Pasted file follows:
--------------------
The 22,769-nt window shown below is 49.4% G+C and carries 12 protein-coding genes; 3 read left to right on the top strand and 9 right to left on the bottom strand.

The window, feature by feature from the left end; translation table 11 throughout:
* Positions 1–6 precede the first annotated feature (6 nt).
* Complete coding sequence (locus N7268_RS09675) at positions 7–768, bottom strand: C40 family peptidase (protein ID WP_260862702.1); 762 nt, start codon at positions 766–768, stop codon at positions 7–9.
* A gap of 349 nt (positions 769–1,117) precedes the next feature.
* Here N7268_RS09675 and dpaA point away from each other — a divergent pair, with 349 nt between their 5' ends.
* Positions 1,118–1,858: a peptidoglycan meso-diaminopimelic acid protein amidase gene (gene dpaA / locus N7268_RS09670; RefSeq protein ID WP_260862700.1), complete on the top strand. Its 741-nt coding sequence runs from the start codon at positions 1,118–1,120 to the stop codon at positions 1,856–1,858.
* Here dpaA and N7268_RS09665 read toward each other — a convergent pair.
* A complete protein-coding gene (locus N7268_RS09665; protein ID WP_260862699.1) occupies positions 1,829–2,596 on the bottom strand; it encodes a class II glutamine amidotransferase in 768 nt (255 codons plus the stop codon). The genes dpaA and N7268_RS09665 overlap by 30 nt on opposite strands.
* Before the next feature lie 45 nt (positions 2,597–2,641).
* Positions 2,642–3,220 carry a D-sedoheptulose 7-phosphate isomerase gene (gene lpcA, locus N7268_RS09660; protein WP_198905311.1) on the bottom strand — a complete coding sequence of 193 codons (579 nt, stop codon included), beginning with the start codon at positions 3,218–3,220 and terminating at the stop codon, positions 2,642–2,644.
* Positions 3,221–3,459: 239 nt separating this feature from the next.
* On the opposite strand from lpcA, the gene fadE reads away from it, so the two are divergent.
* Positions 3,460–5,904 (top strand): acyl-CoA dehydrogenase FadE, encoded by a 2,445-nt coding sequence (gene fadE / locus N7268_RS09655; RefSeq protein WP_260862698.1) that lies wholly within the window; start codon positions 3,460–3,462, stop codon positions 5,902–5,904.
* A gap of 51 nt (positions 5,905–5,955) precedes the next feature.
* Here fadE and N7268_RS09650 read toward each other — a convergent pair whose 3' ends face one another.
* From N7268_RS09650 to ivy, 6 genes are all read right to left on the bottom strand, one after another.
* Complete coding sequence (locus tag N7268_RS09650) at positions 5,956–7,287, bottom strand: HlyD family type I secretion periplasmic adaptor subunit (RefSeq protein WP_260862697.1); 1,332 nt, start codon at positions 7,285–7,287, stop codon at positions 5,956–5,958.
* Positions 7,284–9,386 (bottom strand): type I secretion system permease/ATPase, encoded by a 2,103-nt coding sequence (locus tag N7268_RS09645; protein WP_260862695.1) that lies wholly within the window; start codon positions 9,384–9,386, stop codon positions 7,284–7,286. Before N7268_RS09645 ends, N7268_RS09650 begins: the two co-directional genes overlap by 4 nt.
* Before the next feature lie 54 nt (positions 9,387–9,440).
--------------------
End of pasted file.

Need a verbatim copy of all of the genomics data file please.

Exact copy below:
The 22,769-nt window shown below is 49.4% G+C and carries 12 protein-coding genes; 3 read left to right on the top strand and 9 right to left on the bottom strand.

The window, feature by feature from the left end; translation table 11 throughout:
* Positions 1–6 precede the first annotated feature (6 nt).
* Complete coding sequence (locus N7268_RS09675) at positions 7–768, bottom strand: C40 family peptidase (protein ID WP_260862702.1); 762 nt, start codon at positions 766–768, stop codon at positions 7–9.
* A gap of 349 nt (positions 769–1,117) precedes the next feature.
* Here N7268_RS09675 and dpaA point away from each other — a divergent pair, with 349 nt between their 5' ends.
* Positions 1,118–1,858: a peptidoglycan meso-diaminopimelic acid protein amidase gene (gene dpaA / locus N7268_RS09670; RefSeq protein ID WP_260862700.1), complete on the top strand. Its 741-nt coding sequence runs from the start codon at positions 1,118–1,120 to the stop codon at positions 1,856–1,858.
* Here dpaA and N7268_RS09665 read toward each other — a convergent pair.
* A complete protein-coding gene (locus N7268_RS09665; protein ID WP_260862699.1) occupies positions 1,829–2,596 on the bottom strand; it encodes a class II glutamine amidotransferase in 768 nt (255 codons plus the stop codon). The genes dpaA and N7268_RS09665 overlap by 30 nt on opposite strands.
* Before the next feature lie 45 nt (positions 2,597–2,641).
* Positions 2,642–3,220 carry a D-sedoheptulose 7-phosphate isomerase gene (gene lpcA, locus N7268_RS09660; protein WP_198905311.1) on the bottom strand — a complete coding sequence of 193 codons (579 nt, stop codon included), beginning with the start codon at positions 3,218–3,220 and terminating at the stop codon, positions 2,642–2,644.
* Positions 3,221–3,459: 239 nt separating this feature from the next.
* On the opposite strand from lpcA, the gene fadE reads away from it, so the two are divergent.
* Positions 3,460–5,904 (top strand): acyl-CoA dehydrogenase FadE, encoded by a 2,445-nt coding sequence (gene fadE / locus N7268_RS09655; RefSeq protein WP_260862698.1) that lies wholly within the window; start codon positions 3,460–3,462, stop codon positions 5,902–5,904.
* A gap of 51 nt (positions 5,905–5,955) precedes the next feature.
* Here fadE and N7268_RS09650 read toward each other — a convergent pair whose 3' ends face one another.
* From N7268_RS09650 to ivy, 6 genes are all read right to left on the bottom strand, one after another.
* Complete coding sequence (locus tag N7268_RS09650) at positions 5,956–7,287, bottom strand: HlyD family type I secretion periplasmic adaptor subunit (RefSeq protein WP_260862697.1); 1,332 nt, start codon at positions 7,285–7,287, stop codon at positions 5,956–5,958.
* Positions 7,284–9,386 (bottom strand): type I secretion system permease/ATPase, encoded by a 2,103-nt coding sequence (locus tag N7268_RS09645; protein WP_260862695.1) that lies wholly within the window; start codon positions 9,384–9,386, stop codon positions 7,284–7,286. Before N7268_RS09645 ends, N7268_RS09650 begins: the two co-directional genes overlap by 4 nt.
* Before the next feature lie 54 nt (positions 9,387–9,440).